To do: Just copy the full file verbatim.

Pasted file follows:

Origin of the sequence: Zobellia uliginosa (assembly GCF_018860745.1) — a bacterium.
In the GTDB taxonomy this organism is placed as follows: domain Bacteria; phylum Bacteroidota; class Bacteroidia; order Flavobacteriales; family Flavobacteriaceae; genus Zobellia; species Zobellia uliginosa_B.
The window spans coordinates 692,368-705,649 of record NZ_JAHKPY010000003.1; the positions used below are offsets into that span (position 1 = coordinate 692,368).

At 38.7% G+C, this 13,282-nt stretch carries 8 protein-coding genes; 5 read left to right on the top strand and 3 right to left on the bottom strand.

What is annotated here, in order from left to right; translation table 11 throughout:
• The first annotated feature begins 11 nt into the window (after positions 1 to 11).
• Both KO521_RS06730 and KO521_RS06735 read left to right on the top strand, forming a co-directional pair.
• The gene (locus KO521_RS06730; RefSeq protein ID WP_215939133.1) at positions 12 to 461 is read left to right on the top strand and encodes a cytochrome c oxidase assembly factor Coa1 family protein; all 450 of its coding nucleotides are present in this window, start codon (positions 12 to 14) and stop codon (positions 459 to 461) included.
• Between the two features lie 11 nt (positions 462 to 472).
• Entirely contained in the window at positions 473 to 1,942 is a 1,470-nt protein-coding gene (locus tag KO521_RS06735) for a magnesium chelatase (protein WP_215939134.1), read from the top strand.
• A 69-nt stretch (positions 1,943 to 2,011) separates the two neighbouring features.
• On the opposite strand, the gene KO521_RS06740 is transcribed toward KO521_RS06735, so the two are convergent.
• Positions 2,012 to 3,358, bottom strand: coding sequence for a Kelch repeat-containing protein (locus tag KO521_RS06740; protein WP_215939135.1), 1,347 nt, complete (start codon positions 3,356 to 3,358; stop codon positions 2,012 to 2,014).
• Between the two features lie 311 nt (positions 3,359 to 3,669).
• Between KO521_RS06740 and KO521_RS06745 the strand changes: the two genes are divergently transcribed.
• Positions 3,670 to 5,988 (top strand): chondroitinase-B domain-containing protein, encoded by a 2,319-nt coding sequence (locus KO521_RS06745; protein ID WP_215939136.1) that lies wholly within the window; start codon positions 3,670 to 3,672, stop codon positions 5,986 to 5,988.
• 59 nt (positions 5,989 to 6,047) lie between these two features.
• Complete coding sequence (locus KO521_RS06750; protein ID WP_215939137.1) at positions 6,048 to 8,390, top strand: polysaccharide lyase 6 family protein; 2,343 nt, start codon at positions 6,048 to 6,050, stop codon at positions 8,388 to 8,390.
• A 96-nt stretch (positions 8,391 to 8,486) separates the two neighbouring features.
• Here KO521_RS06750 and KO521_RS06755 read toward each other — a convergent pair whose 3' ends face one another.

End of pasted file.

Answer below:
Origin of the sequence: Zobellia uliginosa (assembly GCF_018860745.1) — a bacterium.
In the GTDB taxonomy this organism is placed as follows: domain Bacteria; phylum Bacteroidota; class Bacteroidia; order Flavobacteriales; family Flavobacteriaceae; genus Zobellia; species Zobellia uliginosa_B.
The window spans coordinates 692,368-705,649 of record NZ_JAHKPY010000003.1; the positions used below are offsets into that span (position 1 = coordinate 692,368).

At 38.7% G+C, this 13,282-nt stretch carries 8 protein-coding genes; 5 read left to right on the top strand and 3 right to left on the bottom strand.

What is annotated here, in order from left to right; translation table 11 throughout:
• The first annotated feature begins 11 nt into the window (after positions 1 to 11).
• Both KO521_RS06730 and KO521_RS06735 read left to right on the top strand, forming a co-directional pair.
• The gene (locus KO521_RS06730; RefSeq protein ID WP_215939133.1) at positions 12 to 461 is read left to right on the top strand and encodes a cytochrome c oxidase assembly factor Coa1 family protein; all 450 of its coding nucleotides are present in this window, start codon (positions 12 to 14) and stop codon (positions 459 to 461) included.
• Between the two features lie 11 nt (positions 462 to 472).
• Entirely contained in the window at positions 473 to 1,942 is a 1,470-nt protein-coding gene (locus tag KO521_RS06735) for a magnesium chelatase (protein WP_215939134.1), read from the top strand.
• A 69-nt stretch (positions 1,943 to 2,011) separates the two neighbouring features.
• On the opposite strand, the gene KO521_RS06740 is transcribed toward KO521_RS06735, so the two are convergent.
• Positions 2,012 to 3,358, bottom strand: coding sequence for a Kelch repeat-containing protein (locus tag KO521_RS06740; protein WP_215939135.1), 1,347 nt, complete (start codon positions 3,356 to 3,358; stop codon positions 2,012 to 2,014).
• Between the two features lie 311 nt (positions 3,359 to 3,669).
• Between KO521_RS06740 and KO521_RS06745 the strand changes: the two genes are divergently transcribed.
• Positions 3,670 to 5,988 (top strand): chondroitinase-B domain-containing protein, encoded by a 2,319-nt coding sequence (locus KO521_RS06745; protein ID WP_215939136.1) that lies wholly within the window; start codon positions 3,670 to 3,672, stop codon positions 5,986 to 5,988.
• 59 nt (positions 5,989 to 6,047) lie between these two features.
• Complete coding sequence (locus KO521_RS06750; protein ID WP_215939137.1) at positions 6,048 to 8,390, top strand: polysaccharide lyase 6 family protein; 2,343 nt, start codon at positions 6,048 to 6,050, stop codon at positions 8,388 to 8,390.
• A 96-nt stretch (positions 8,391 to 8,486) separates the two neighbouring features.
• Here KO521_RS06750 and KO521_RS06755 read toward each other — a convergent pair whose 3' ends face one another.